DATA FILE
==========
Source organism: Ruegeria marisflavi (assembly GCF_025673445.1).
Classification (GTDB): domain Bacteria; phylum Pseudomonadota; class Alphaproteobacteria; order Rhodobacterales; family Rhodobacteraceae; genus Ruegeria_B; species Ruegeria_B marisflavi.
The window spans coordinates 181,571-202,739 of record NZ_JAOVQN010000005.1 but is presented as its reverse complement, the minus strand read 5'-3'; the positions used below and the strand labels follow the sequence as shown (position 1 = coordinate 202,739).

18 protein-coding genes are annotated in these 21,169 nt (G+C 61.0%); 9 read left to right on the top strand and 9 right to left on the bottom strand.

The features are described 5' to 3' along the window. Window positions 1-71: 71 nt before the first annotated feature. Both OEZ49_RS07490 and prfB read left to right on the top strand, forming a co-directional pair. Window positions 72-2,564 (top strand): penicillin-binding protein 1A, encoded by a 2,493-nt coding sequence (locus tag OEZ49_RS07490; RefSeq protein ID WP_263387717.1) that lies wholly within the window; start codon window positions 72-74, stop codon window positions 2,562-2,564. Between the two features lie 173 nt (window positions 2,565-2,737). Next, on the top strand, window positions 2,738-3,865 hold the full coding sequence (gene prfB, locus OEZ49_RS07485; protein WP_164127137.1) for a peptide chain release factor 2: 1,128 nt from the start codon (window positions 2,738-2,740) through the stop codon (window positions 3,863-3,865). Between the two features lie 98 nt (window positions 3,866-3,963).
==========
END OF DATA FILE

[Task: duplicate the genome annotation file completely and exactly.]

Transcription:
Source organism: Ruegeria marisflavi (assembly GCF_025673445.1).
Classification (GTDB): domain Bacteria; phylum Pseudomonadota; class Alphaproteobacteria; order Rhodobacterales; family Rhodobacteraceae; genus Ruegeria_B; species Ruegeria_B marisflavi.
The window spans coordinates 181,571-202,739 of record NZ_JAOVQN010000005.1 but is presented as its reverse complement, the minus strand read 5'-3'; the positions used below and the strand labels follow the sequence as shown (position 1 = coordinate 202,739).

18 protein-coding genes are annotated in these 21,169 nt (G+C 61.0%); 9 read left to right on the top strand and 9 right to left on the bottom strand.

The features are described 5' to 3' along the window. Window positions 1-71: 71 nt before the first annotated feature. Both OEZ49_RS07490 and prfB read left to right on the top strand, forming a co-directional pair. Window positions 72-2,564 (top strand): penicillin-binding protein 1A, encoded by a 2,493-nt coding sequence (locus tag OEZ49_RS07490; RefSeq protein ID WP_263387717.1) that lies wholly within the window; start codon window positions 72-74, stop codon window positions 2,562-2,564. Between the two features lie 173 nt (window positions 2,565-2,737). Next, on the top strand, window positions 2,738-3,865 hold the full coding sequence (gene prfB, locus OEZ49_RS07485; protein WP_164127137.1) for a peptide chain release factor 2: 1,128 nt from the start codon (window positions 2,738-2,740) through the stop codon (window positions 3,863-3,865). Between the two features lie 98 nt (window positions 3,866-3,963).